These are now super popular with B2B marketing programs. Conversational marketing is almost a new standard on lead generation websites. You see chatbots everywhere, trying to catch your eye from the bottom right corner of pages everywhere.
They’re very clever. They ask qualifying questions to quickly engage with visitors (improved lead flow) and help visitors who aren’t a fit disqualify themselves (improved lead quality).
You can write different “playbooks” for different pages and different types of visitors.
The best chatbots have built-in calendar widgets. If the visitor is a qualified lead, let them schedule a time to talk to an association right then, during their visit.
You’ve shown the visitor what you do and how well you do it. Next, they’ll start to wonder who you are and why your company exists.
You can likely find evidence of this in your Analytics. Look at the “Previous Page Path” in the Navigation Summary for the About page to see which pages send visitors to your about page.
These visitors want to know who you are.
The About page is always one of the most popular pages on every lead generation website. It’s rare to see an Analytics account where About wasn’t one of the top five pages, excluding blog posts
On this page you’ll put a face to the name, explain your mission and tell your story. You can build an entire About section, but it’s not necessary. Most of the important elements can fit on one page.
These are short, big picture statements. Often, they’re just a statement of the business category “Our mission is to be the best web design company…” That’s fine but expected. If it’s boring, keep it short.
A mission or vision statement can also be a call to arms. It’s your chance to plant your flag and take a stand. The best statements are strong, direct and a little unexpected. Consider these:
Here you’ll answer the big questions:
You are the only one with your story, so make this a page that sets you apart. Talk about your values, your origin and why this work is important.
Esther Choy, ALUMinate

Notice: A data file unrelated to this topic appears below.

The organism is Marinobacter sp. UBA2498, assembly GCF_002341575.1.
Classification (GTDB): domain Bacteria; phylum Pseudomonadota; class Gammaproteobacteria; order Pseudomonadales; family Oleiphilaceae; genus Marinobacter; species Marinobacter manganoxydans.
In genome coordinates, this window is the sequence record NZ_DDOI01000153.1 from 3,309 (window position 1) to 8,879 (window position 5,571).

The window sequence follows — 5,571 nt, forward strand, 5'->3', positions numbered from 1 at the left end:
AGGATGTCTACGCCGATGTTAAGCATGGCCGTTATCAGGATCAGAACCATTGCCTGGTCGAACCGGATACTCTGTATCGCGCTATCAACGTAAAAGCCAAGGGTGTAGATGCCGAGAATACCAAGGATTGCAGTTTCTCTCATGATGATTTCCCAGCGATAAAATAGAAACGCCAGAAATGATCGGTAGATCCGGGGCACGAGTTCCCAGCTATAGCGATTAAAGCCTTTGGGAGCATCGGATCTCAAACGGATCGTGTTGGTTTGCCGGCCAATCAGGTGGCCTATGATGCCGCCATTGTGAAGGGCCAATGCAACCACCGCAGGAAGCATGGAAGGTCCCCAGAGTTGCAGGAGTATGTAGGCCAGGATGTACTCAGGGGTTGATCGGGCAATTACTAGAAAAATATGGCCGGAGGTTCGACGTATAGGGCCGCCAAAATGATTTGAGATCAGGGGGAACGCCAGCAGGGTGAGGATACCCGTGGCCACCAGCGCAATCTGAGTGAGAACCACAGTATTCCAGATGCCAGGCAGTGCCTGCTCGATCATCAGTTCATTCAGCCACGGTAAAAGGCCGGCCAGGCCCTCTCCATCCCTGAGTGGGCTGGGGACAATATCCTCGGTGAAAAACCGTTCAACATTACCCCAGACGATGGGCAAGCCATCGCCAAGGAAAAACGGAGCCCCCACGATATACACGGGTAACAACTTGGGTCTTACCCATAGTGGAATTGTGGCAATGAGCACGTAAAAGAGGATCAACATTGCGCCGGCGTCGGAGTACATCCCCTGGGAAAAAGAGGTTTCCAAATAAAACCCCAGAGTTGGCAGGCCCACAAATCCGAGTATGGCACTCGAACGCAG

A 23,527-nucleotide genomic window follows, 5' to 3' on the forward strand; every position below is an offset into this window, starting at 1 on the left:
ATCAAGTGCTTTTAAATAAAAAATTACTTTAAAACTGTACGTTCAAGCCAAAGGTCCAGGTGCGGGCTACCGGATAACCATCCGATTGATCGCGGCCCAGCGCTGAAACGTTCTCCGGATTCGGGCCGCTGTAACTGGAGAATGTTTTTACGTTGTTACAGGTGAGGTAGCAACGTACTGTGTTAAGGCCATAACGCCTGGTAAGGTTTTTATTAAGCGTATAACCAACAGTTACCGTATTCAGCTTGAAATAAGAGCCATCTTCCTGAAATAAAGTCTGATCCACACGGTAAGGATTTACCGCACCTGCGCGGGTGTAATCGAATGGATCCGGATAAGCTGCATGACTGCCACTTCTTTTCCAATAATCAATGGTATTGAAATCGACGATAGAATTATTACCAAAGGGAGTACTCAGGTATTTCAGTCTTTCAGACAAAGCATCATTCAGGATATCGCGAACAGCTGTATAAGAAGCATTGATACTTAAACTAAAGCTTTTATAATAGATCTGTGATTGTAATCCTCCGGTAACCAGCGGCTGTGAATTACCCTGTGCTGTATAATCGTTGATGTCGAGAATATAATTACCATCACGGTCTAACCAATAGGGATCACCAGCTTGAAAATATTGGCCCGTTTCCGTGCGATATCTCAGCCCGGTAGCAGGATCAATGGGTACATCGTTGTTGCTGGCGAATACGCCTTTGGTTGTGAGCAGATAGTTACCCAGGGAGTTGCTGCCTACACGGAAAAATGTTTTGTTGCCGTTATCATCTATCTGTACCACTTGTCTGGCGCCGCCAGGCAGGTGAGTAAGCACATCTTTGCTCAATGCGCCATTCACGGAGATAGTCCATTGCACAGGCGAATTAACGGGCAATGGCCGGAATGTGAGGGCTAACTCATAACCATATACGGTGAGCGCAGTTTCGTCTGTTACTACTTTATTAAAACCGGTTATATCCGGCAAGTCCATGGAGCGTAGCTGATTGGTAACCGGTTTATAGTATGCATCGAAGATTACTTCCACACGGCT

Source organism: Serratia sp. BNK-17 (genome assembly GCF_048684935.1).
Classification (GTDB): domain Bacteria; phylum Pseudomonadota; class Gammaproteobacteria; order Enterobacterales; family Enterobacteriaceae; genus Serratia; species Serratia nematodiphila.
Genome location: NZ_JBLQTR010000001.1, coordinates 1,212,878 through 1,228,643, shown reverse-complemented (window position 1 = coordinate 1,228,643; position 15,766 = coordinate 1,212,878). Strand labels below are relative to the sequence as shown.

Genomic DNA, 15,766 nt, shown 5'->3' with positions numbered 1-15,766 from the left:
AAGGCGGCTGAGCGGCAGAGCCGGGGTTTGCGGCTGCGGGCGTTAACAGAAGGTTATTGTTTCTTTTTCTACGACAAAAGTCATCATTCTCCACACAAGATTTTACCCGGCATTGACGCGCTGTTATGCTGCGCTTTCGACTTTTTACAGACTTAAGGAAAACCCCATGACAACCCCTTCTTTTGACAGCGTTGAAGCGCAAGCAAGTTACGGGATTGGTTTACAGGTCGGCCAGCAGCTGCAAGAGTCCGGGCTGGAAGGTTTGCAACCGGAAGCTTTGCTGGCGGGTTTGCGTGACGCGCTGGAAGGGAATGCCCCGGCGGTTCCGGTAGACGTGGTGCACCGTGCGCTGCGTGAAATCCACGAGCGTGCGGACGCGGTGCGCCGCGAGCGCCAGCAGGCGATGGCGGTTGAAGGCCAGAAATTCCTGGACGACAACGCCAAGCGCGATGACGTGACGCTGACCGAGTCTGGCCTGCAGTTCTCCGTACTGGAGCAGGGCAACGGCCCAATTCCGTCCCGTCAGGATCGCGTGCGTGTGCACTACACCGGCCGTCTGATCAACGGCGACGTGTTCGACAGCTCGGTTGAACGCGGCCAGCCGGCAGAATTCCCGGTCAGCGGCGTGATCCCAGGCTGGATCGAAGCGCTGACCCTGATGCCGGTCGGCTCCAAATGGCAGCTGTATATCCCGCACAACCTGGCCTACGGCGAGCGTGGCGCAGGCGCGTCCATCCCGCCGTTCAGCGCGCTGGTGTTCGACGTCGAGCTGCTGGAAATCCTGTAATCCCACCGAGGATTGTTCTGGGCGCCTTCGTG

“Why is the sky blue? Where does money come from? How did you start your business?
Origin stories are as old as the universe itself. People crave knowing it. Build trust with your future customers and clients by telling them why you do what you do. You don’t need to be a superhero to tell great stories, because a great story is the strategic sequencing of facts and emotion.“
It’s simply an upgraded format for the mission and story. Because it’s a video, they’ll see your face and hear your voice.
For B2B service company websites, when trust is key, never miss the chance to upgrade the format to video. Video is the most powerful format, so use it for your most powerful message: why you exist as a company.
This is another place to put any kind of visual credential or evidence of legitimacy. Anything that applies to the entire business and not just one service will work. That includes awards, certifications, ratings and association memberships.
To keep the awards from becoming too visually noisy, give them a treatment (such as wrapping them in laurel wreaths) so they look nice.
If you have physical trophies in the office, here’s a place to show them to a much larger audience.
Don’t be a faceless corporation. Make your brand human. You are the only company with your people, so feature them prominently.
Every lead generation website should have pictures of real people. Your visitors want to know who is involved in the service and in the company.
Score some goodwill points by showing how you give back. Highlight any donation programs, volunteer efforts and community support.
|“Nobody cares how much you know until they know how much you care.” – Teddy Roosevelt, American President|
Example: Orbit has donated $600,000+ in marketing services, together with like-minded partners and friends over the last nine years. We call it, Chicago Cause. We do it for the community, not for our marketing. But we’re proud of it and we feature it in our About page.
Unlike a service page, the visitor to the about page may not have any intention of becoming a sales lead. About is an all-purpose page that speaks to everyone. For this reason, non-lead generation CTAs make sense.
This is a good place to embed an Instagram feed or content from another social network, assuming there’s a steady stream of activity there.
This is a nice way to give a pulse to an otherwise static page.
The trick here is to get out of the way.
Filling out the form should be as effortless as possible with no distractions. Make it simple. The idea is to start a conversation, not interrogate your visitors.